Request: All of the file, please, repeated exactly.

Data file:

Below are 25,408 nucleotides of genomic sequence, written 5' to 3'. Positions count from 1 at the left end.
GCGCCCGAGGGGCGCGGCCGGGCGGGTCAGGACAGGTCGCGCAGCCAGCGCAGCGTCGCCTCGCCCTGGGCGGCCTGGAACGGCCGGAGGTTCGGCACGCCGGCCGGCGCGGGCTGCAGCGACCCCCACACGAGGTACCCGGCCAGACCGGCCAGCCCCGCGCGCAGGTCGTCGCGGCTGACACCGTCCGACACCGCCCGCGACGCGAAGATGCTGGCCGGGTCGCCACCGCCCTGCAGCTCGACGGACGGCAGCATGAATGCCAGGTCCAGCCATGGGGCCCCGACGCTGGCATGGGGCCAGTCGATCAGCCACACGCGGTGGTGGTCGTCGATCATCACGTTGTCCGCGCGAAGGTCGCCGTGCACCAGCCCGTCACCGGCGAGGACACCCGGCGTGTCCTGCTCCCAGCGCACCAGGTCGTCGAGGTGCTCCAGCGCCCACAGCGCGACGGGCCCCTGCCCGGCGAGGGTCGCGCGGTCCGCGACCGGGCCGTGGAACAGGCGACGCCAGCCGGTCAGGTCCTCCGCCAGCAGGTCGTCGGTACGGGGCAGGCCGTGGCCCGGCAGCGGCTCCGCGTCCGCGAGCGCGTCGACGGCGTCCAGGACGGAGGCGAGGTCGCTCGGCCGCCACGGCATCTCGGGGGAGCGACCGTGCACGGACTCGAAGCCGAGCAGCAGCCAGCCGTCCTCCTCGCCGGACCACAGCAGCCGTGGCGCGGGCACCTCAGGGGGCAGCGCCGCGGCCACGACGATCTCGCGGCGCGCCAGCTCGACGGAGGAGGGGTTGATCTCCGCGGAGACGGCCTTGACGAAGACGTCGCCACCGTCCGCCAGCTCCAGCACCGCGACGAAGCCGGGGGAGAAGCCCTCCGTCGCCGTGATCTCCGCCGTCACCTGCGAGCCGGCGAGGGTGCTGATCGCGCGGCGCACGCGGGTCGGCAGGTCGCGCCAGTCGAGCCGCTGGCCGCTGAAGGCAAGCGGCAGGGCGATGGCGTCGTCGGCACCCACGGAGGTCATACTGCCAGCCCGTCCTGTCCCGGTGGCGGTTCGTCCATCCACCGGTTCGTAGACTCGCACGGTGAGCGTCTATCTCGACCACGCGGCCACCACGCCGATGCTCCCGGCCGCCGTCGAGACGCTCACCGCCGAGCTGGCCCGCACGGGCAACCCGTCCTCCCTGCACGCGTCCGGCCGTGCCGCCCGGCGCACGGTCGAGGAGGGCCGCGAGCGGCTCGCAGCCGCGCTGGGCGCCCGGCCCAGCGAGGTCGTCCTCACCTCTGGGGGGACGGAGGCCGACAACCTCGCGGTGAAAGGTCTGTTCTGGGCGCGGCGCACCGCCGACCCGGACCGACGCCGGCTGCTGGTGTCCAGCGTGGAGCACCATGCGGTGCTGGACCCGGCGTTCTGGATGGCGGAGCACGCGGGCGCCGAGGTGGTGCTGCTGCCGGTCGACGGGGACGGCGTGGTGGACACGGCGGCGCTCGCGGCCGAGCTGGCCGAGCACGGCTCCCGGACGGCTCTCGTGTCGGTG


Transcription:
Below are 25,408 nucleotides of genomic sequence, written 5' to 3'. Positions count from 1 at the left end.
GCGCCCGAGGGGCGCGGCCGGGCGGGTCAGGACAGGTCGCGCAGCCAGCGCAGCGTCGCCTCGCCCTGGGCGGCCTGGAACGGCCGGAGGTTCGGCACGCCGGCCGGCGCGGGCTGCAGCGACCCCCACACGAGGTACCCGGCCAGACCGGCCAGCCCCGCGCGCAGGTCGTCGCGGCTGACACCGTCCGACACCGCCCGCGACGCGAAGATGCTGGCCGGGTCGCCACCGCCCTGCAGCTCGACGGACGGCAGCATGAATGCCAGGTCCAGCCATGGGGCCCCGACGCTGGCATGGGGCCAGTCGATCAGCCACACGCGGTGGTGGTCGTCGATCATCACGTTGTCCGCGCGAAGGTCGCCGTGCACCAGCCCGTCACCGGCGAGGACACCCGGCGTGTCCTGCTCCCAGCGCACCAGGTCGTCGAGGTGCTCCAGCGCCCACAGCGCGACGGGCCCCTGCCCGGCGAGGGTCGCGCGGTCCGCGACCGGGCCGTGGAACAGGCGACGCCAGCCGGTCAGGTCCTCCGCCAGCAGGTCGTCGGTACGGGGCAGGCCGTGGCCCGGCAGCGGCTCCGCGTCCGCGAGCGCGTCGACGGCGTCCAGGACGGAGGCGAGGTCGCTCGGCCGCCACGGCATCTCGGGGGAGCGACCGTGCACGGACTCGAAGCCGAGCAGCAGCCAGCCGTCCTCCTCGCCGGACCACAGCAGCCGTGGCGCGGGCACCTCAGGGGGCAGCGCCGCGGCCACGACGATCTCGCGGCGCGCCAGCTCGACGGAGGAGGGGTTGATCTCCGCGGAGACGGCCTTGACGAAGACGTCGCCACCGTCCGCCAGCTCCAGCACCGCGACGAAGCCGGGGGAGAAGCCCTCCGTCGCCGTGATCTCCGCCGTCACCTGCGAGCCGGCGAGGGTGCTGATCGCGCGGCGCACGCGGGTCGGCAGGTCGCGCCAGTCGAGCCGCTGGCCGCTGAAGGCAAGCGGCAGGGCGATGGCGTCGTCGGCACCCACGGAGGTCATACTGCCAGCCCGTCCTGTCCCGGTGGCGGTTCGTCCATCCACCGGTTCGTAGACTCGCACGGTGAGCGTCTATCTCGACCACGCGGCCACCACGCCGATGCTCCCGGCCGCCGTCGAGACGCTCACCGCCGAGCTGGCCCGCACGGGCAACCCGTCCTCCCTGCACGCGTCCGGCCGTGCCGCCCGGCGCACGGTCGAGGAGGGCCGCGAGCGGCTCGCAGCCGCGCTGGGCGCCCGGCCCAGCGAGGTCGTCCTCACCTCTGGGGGGACGGAGGCCGACAACCTCGCGGTGAAAGGTCTGTTCTGGGCGCGGCGCACCGCCGACCCGGACCGACGCCGGCTGCTGGTGTCCAGCGTGGAGCACCATGCGGTGCTGGACCCGGCGTTCTGGATGGCGGAGCACGCGGGCGCCGAGGTGGTGCTGCTGCCGGTCGACGGGGACGGCGTGGTGGACACGGCGGCGCTCGCGGCCGAGCTGGCCGAGCACGGCTCCCGGACGGCTCTCGTGTCGGTG